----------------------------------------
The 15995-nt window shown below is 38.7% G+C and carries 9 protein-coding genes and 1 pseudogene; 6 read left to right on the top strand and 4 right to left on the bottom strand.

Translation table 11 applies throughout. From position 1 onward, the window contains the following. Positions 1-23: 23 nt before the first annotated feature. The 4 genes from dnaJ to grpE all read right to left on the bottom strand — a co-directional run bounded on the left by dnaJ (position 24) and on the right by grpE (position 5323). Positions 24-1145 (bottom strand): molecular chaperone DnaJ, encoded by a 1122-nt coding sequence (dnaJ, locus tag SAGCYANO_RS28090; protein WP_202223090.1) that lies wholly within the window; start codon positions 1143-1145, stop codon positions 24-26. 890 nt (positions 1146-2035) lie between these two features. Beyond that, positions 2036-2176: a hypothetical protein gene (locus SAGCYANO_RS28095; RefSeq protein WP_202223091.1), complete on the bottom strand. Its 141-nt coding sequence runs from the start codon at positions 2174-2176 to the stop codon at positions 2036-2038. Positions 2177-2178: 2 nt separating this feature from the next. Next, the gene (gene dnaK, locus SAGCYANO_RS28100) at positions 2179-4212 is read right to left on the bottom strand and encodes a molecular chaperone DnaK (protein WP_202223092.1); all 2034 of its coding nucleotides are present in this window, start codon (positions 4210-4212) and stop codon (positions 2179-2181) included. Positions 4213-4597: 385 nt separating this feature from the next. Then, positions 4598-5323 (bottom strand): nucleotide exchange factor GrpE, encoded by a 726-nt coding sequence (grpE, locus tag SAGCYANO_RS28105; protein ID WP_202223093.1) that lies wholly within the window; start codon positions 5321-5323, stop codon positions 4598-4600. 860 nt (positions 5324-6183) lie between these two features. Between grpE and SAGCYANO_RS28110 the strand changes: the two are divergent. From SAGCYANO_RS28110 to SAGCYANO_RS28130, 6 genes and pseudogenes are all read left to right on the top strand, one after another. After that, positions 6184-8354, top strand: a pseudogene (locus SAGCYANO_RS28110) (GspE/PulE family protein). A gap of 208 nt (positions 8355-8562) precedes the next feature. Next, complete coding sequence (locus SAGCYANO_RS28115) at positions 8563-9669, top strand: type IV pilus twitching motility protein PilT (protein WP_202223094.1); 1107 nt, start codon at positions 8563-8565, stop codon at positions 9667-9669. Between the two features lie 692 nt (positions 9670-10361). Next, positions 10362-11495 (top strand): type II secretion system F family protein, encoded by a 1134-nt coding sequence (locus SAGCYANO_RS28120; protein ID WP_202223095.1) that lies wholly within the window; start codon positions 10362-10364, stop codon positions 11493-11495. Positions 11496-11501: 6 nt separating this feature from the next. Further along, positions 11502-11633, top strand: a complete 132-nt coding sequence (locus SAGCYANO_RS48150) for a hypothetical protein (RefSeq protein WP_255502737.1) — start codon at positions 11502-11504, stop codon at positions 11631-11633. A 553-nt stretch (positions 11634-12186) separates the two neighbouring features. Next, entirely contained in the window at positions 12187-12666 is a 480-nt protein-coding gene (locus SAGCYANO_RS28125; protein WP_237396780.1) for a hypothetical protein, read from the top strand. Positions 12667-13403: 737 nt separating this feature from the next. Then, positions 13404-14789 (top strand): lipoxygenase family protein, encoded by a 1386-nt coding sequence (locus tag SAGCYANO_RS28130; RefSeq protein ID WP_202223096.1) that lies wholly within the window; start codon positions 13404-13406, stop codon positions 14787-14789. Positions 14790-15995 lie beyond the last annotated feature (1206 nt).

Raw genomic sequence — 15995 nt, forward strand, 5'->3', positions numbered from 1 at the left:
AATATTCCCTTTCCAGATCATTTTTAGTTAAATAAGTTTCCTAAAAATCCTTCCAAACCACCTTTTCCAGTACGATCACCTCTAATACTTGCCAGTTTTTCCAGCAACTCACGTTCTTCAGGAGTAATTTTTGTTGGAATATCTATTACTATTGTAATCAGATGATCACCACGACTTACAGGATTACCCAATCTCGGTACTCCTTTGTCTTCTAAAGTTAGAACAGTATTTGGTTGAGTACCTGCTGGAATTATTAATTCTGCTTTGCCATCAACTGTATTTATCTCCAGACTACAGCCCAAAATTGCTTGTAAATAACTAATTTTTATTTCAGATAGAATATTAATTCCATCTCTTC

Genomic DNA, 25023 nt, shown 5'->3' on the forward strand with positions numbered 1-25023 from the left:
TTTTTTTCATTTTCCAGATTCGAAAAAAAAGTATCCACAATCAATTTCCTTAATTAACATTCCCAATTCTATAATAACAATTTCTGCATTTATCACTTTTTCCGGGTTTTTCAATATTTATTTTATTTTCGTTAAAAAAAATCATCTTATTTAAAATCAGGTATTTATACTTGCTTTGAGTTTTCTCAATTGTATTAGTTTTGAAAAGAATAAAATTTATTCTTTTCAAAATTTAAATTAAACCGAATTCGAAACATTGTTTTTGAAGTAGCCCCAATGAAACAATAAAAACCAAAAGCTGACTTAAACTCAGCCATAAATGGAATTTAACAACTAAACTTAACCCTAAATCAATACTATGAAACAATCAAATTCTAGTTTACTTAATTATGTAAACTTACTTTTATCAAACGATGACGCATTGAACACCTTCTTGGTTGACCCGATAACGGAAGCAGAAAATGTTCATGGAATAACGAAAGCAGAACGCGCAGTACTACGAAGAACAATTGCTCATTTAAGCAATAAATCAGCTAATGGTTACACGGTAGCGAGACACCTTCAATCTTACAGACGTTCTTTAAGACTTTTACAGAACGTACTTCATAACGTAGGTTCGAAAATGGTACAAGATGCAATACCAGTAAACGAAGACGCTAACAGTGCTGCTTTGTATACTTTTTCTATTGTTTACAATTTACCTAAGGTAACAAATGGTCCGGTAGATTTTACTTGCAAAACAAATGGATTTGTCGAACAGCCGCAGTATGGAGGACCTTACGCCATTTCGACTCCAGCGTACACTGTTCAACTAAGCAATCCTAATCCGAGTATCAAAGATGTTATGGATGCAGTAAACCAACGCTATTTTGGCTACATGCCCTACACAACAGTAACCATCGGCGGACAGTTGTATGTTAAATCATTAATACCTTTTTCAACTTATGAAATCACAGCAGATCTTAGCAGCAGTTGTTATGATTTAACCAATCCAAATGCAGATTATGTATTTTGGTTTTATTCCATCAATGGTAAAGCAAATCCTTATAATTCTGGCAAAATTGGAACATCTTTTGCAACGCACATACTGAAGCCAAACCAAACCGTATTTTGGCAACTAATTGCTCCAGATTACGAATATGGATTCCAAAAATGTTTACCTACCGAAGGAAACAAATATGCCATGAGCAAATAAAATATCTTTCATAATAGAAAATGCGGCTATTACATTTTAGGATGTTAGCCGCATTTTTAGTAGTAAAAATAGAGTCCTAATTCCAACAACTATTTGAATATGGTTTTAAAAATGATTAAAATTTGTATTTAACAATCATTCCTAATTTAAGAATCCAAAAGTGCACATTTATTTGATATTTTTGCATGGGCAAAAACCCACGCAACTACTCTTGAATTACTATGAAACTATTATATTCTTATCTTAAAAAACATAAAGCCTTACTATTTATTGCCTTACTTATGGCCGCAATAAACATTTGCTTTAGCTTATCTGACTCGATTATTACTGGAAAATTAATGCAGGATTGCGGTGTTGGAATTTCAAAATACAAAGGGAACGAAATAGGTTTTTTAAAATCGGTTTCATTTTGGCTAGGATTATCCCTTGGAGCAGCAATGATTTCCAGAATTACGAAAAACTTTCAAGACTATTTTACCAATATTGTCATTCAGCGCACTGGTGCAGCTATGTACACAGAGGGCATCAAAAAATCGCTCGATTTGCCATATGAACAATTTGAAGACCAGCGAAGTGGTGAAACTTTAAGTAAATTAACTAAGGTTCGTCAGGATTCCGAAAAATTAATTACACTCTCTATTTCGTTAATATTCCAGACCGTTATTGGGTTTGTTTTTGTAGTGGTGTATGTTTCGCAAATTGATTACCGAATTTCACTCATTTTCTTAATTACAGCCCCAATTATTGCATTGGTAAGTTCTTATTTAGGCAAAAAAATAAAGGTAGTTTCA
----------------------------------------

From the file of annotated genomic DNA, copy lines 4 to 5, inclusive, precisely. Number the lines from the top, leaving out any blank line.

AATATTCCCTTTCCAGATCATTTTTAGTTAAATAAGTTTCCTAAAAATCCTTCCAAACCACCTTTTCCAGTACGATCACCTCTAATACTTGCCAGTTTTTCCAGCAACTCACGTTCTTCAGGAGTAATTTTTGTTGGAATATCTATTACTATTGTAATCAGATGATCACCACGACTTACAGGATTACCCAATCTCGGTACTCCTTTGTCTTCTAAAGTTAGAACAGTATTTGGTTGAGTACCTGCTGGAATTATTAATTCTGCTTTGCCATCAACTGTATTTATCTCCAGACTACAGCCCAAAATTGCTTGTAAATAACTAATTTTTATTTCAGATAGAATATTAATTCCATCTCTTC

Genomic DNA, 25023 nt, shown 5'->3' on the forward strand with positions numbered 1-25023 from the left: